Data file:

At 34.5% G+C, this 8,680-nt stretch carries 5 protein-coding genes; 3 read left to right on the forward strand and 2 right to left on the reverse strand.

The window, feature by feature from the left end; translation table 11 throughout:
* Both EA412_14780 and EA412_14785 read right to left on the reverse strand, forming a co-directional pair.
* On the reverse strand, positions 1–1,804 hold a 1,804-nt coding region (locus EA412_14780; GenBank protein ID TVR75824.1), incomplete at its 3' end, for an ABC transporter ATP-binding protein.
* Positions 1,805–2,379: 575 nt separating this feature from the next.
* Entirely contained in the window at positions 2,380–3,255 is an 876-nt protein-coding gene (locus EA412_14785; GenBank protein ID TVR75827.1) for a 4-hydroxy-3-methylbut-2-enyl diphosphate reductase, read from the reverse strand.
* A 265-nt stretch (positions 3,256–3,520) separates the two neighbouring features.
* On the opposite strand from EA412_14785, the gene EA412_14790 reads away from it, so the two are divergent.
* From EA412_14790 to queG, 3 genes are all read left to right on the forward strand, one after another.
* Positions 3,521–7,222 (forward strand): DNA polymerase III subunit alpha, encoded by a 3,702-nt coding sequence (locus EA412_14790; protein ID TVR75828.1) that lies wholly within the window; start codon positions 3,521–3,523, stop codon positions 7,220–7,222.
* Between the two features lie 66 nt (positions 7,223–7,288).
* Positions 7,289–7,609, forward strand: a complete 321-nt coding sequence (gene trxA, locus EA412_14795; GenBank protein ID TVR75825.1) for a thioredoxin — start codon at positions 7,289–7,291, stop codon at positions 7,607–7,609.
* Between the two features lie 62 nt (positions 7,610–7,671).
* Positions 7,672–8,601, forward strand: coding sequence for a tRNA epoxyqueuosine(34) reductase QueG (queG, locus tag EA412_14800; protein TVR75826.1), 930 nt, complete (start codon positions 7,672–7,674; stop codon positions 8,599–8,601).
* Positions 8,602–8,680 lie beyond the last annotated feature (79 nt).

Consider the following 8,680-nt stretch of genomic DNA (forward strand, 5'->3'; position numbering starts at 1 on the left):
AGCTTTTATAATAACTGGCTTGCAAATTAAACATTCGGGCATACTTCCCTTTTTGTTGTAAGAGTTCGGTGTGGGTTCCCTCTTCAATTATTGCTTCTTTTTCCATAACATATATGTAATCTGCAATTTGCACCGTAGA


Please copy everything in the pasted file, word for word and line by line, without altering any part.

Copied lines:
At 34.5% G+C, this 8,680-nt stretch carries 5 protein-coding genes; 3 read left to right on the forward strand and 2 right to left on the reverse strand.

The window, feature by feature from the left end; translation table 11 throughout:
* Both EA412_14780 and EA412_14785 read right to left on the reverse strand, forming a co-directional pair.
* On the reverse strand, positions 1–1,804 hold a 1,804-nt coding region (locus EA412_14780; GenBank protein ID TVR75824.1), incomplete at its 3' end, for an ABC transporter ATP-binding protein.
* Positions 1,805–2,379: 575 nt separating this feature from the next.
* Entirely contained in the window at positions 2,380–3,255 is an 876-nt protein-coding gene (locus EA412_14785; GenBank protein ID TVR75827.1) for a 4-hydroxy-3-methylbut-2-enyl diphosphate reductase, read from the reverse strand.
* A 265-nt stretch (positions 3,256–3,520) separates the two neighbouring features.
* On the opposite strand from EA412_14785, the gene EA412_14790 reads away from it, so the two are divergent.
* From EA412_14790 to queG, 3 genes are all read left to right on the forward strand, one after another.
* Positions 3,521–7,222 (forward strand): DNA polymerase III subunit alpha, encoded by a 3,702-nt coding sequence (locus EA412_14790; protein ID TVR75828.1) that lies wholly within the window; start codon positions 3,521–3,523, stop codon positions 7,220–7,222.
* Between the two features lie 66 nt (positions 7,223–7,288).
* Positions 7,289–7,609, forward strand: a complete 321-nt coding sequence (gene trxA, locus EA412_14795; GenBank protein ID TVR75825.1) for a thioredoxin — start codon at positions 7,289–7,291, stop codon at positions 7,607–7,609.
* Between the two features lie 62 nt (positions 7,610–7,671).
* Positions 7,672–8,601, forward strand: coding sequence for a tRNA epoxyqueuosine(34) reductase QueG (queG, locus tag EA412_14800; protein TVR75826.1), 930 nt, complete (start codon positions 7,672–7,674; stop codon positions 8,599–8,601).
* Positions 8,602–8,680 lie beyond the last annotated feature (79 nt).

Consider the following 8,680-nt stretch of genomic DNA (forward strand, 5'->3'; position numbering starts at 1 on the left):
AGCTTTTATAATAACTGGCTTGCAAATTAAACATTCGGGCATACTTCCCTTTTTGTTGTAAGAGTTCGGTGTGGGTTCCCTCTTCAATTATTGCTTCTTTTTCCATAACATATATGTAATCTGCAATTTGCACCGTAGA